“Getting small” is the survival strategy for our time

In a recent interview on USA Watchdog, financial and geopolitical analyst Warren Pollock outlined a strategy that I also see as effective for survival in these volatile times. He calls it “Getting Small.”

At this point in time being someone who is conspicuously productive and/or wealthy is a big liability. Especially if you are not part of the political and corporate class of people of which the rules the we must live under seem not to apply. Huge parts of the population are living off of theft through the state, much of it pushed off into the future through debt, but it is theft none the less. It only takes a short rational look at the medical, financial and academic industries, just to name a few, to realize that the system is horribly corrupt with almost no resemblance of what a healthy capitalist economy should look like.

Not only that but in the rapidly changing and volatile global economy making the long term decision of starting a business is almost an impossible calculation.

  • What will your prospective market look like in 5-10 years?
  • What will the taxation regime look like?
  • What government regulation will effect you?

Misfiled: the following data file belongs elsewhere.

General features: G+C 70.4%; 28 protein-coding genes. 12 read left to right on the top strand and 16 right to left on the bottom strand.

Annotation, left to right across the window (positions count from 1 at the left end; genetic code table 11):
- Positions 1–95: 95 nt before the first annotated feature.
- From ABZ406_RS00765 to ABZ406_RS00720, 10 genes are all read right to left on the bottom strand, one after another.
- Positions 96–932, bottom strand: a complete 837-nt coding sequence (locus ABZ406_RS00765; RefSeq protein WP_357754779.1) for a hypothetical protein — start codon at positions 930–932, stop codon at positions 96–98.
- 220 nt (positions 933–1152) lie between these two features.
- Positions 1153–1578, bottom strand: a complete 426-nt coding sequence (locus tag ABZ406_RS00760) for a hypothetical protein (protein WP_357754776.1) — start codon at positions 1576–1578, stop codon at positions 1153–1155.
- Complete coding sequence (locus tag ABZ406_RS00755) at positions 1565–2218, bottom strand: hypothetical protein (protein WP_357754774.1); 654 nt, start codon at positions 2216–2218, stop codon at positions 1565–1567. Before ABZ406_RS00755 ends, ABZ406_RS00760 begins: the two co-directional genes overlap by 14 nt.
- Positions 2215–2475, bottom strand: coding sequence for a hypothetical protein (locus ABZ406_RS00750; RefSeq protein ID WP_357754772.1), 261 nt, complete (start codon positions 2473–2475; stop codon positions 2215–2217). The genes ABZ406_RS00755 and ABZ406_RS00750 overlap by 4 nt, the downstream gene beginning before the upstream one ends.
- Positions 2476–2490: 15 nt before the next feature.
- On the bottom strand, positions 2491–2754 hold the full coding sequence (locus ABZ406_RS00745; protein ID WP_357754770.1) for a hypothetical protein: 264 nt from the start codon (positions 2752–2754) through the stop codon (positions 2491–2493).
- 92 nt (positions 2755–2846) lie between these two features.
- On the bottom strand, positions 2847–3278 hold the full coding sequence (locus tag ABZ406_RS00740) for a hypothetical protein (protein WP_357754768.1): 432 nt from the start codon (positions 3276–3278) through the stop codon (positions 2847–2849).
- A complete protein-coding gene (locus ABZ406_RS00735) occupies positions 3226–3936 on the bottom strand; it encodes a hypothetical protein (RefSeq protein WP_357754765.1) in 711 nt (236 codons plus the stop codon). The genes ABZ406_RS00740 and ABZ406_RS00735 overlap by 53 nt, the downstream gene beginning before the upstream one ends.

• What kind of inflation rates will you experience during this time period?

There are many of these questions that will give you pause in investing time and money into starting a new enterprise. This is a concept which Professor Robert Higgs labeled Regime uncertainty.

There are also the looming signs of a large economic crash or at least a monumental shift in the next 5-10 years. The unsustainable trajectory of governments worldwide is clear to see. It’s not a matter of if but when these systems will fail. Exactly what the world look like on the other end of this shift is unknown.

So knowing all of this what is one to do? Especially someone who is young and wants to be successful while not becoming a victim of their own success. It may seem like this is all negative without any good solution but that is not the case.

I’ll give my recommendation but first I’ll let Warren Pollock explain what it means to “Get small.” His quote from the interview:

The strategy for our time is to get small.

There’s almost no merit to opening a factory in the US, there’s almost no merit to even opening up a coffee shop. I knew a lawyer locally that wanted to open a coffee shop and it was going to cost him $450,000 in bribes to the local building inspectors, etc. For what, to sell a $2 cup of coffee?

The ability of America to become productive is being destroyed by systemic theft and a lot of this theft is loaded out on the future via debt.

I think Karl Denninger has is correct in his analysis. He could open up a business tomorrow and generate six or seven figures certainly but why would he do that if everything is going to be taken away from him, if he’s going to be exposed to tremendous amounts of risk that he won’t be able to keep the bounty that he created with his own mind. So he’s getting small, he’s withdrawing his consent.

The way you do that is with money. If you can’t vote at the voting booth with any effect, you can vote with your money and make yourself less of a target. I’ve personally sold some real estate because it’s a vector for taxation. I try to live a modest life. This is all depriving people of revenue via theft.  That’s how you make yourself small.